In my opinion, ABC will win over the employees. Promises and agreements form daily aspects of life. Common law has a set of elements that determine whether these promises and agreements are legal or valid. These elements are outlined under the law of contracts. A valid contract must involve a well-communicated offer and an expression of acceptance between the two parties involved. Offer and acceptance are communicated orally, in written form, or in the contract. The contract needs to be legal in order to be valid. This implies that any contract whose terms consist of illegal activities is invalid or void. The informed and mutual consent of both parties is also essential for the validity of the contract. Further, a valid contract needs to communicate the intention of creating a legal relationship. In addition, a valid contract involves parties of contractual capacity, and this exempts minors, lunatics, and drunkards. Consideration is also essential when communicating the terms of a valid contract. To establish whether there was a breach of contract by the ABC Company, it is necessary to determine whether the contract was valid.
The promise made by ABC to the employees was clear. ABC was transparent enough to communicate its unavoidable failure and the chances of a merger in the future. It then promised to offer the employees who stayed with the firm 5% of the sale price in case of a merger. Thus, the offer and acceptance were communicated with the terms of staying with the company and earning 5% of the sale price upon acquisition. The contract was legal and the parties involved were of contractual capacity. The consideration of the price was also legal and it is clear that the employees expressed free consent through conduct (Chen-Wishart 103). This implies that the contract was valid. The employees will need to establish this fact in court.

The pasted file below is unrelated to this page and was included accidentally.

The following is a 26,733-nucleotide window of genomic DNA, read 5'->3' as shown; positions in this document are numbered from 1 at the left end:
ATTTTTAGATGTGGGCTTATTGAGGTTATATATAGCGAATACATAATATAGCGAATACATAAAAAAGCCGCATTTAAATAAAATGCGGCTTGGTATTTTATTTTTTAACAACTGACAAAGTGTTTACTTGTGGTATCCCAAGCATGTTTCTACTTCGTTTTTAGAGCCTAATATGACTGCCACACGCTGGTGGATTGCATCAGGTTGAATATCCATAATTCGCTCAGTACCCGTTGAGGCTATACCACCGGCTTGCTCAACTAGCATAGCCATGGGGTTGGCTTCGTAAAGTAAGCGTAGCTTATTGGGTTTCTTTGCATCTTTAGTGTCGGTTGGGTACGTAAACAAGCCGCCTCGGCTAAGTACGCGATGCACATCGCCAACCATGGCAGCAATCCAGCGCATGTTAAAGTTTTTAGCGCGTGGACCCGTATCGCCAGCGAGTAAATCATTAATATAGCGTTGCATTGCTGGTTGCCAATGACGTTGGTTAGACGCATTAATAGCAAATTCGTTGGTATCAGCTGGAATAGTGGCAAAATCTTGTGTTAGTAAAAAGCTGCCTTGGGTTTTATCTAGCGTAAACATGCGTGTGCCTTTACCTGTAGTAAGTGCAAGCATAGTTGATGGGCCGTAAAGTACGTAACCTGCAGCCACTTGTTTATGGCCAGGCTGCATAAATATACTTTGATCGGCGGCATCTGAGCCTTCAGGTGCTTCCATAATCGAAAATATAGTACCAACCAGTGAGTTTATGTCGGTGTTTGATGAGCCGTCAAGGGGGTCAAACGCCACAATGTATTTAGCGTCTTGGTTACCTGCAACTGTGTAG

ABC may counter the existence of this contract on grounds of the contract being illusory. An illusory contract comprises a promise made from one party to another without any obligation to fulfill the promise. In this case, ABC made the promise of paying the employees who stayed 5% of the sale price, but there is nothing in the contract to obligate ABC to honor this promise. Thus, ABC may choose to honor it, or not to. The employees did not sign the contract, nor did they communicate acceptance orally. This increases the indefiniteness of the contract. Moreover, the employees were not bound by the contract, as they were free to leave the company at any time, just as the eighth employee did, thus there was no clear mutuality (Frey and Phyllis 200).
ABC may also defend itself based on the statute of fraud. This statute enlists a number of contracts that are only enforceable if they are in written form. For an instant, any contracts that last for more than one year must be written in order to be enforceable. According to ABC, the company was sold after one year had elapsed since the promise was made. This breach of the statute of fraud will give ABC an upper hand in court. This implies that the contract is no longer valid since the employees did not sign any written document for the terms of the contract when it was formed. Unfortunately, the employees were ignorant or unaware of this fact initially, and the company took advantage of their ignorance (Emerson 134). Therefore, although the contract is valid, ABC will win on grounds of an illusory contract and statute of fraud. The employees will thus need to sue ABC on grounds of fraud rather than a breach of contract. Alternatively, the employees may counter the statute of fraud by indicating that the terms of the contract did not indicate that its performance would last for only one year. Thus, the statute does not apply in this case.
Chen-Wishart, Mindy. Contract Law. Oxford: Oxford University Press, 2012. Print.
Emerson, Robert W. Business Law. Hauppauge, N.Y: Barron’s Educational Series, 2009. Print.
Frey, Martin A, and Phyllis H. Frey. Essentials of Contract Law. Albany, NY: West/Thomson Learning, 2001. Print.Bottom of Form